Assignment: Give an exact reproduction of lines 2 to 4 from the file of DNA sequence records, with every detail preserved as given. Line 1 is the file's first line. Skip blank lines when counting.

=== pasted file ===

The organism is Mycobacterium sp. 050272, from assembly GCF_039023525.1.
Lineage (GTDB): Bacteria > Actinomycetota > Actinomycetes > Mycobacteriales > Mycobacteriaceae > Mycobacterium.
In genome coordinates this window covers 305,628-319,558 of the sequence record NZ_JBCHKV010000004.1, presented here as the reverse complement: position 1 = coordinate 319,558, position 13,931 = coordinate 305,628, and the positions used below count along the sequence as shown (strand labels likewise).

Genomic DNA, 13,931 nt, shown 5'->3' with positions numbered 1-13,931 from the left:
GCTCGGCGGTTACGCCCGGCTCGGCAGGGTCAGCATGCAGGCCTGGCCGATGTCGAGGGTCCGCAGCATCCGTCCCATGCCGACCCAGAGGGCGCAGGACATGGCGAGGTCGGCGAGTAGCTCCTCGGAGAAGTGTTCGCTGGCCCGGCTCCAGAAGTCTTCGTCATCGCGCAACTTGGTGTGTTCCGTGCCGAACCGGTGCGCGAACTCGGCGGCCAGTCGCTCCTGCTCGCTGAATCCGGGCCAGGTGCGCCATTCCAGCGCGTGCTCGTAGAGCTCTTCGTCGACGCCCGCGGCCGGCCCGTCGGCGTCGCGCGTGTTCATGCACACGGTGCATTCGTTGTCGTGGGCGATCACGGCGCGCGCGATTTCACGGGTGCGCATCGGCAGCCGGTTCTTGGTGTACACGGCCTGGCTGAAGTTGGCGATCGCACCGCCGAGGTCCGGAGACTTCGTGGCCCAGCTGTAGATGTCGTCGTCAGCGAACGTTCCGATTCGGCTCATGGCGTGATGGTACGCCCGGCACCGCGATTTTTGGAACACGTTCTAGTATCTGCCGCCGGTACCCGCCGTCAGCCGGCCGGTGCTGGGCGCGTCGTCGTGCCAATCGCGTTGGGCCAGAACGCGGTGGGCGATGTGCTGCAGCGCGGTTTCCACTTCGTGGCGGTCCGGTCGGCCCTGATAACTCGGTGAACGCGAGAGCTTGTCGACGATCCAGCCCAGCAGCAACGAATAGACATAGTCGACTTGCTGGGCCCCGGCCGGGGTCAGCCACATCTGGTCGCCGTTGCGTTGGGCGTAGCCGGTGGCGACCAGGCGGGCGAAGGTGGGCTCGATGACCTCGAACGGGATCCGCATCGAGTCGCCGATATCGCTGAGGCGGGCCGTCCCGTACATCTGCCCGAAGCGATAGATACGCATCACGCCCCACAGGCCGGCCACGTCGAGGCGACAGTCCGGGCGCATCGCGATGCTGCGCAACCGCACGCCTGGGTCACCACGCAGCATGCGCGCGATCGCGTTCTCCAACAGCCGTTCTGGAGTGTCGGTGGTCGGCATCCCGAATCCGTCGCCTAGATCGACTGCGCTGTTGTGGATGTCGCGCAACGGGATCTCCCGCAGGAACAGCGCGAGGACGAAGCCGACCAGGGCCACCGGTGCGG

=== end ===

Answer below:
Lineage (GTDB): Bacteria > Actinomycetota > Actinomycetes > Mycobacteriales > Mycobacteriaceae > Mycobacterium.
In genome coordinates this window covers 305,628-319,558 of the sequence record NZ_JBCHKV010000004.1, presented here as the reverse complement: position 1 = coordinate 319,558, position 13,931 = coordinate 305,628, and the positions used below count along the sequence as shown (strand labels likewise).

Genomic DNA, 13,931 nt, shown 5'->3' with positions numbered 1-13,931 from the left: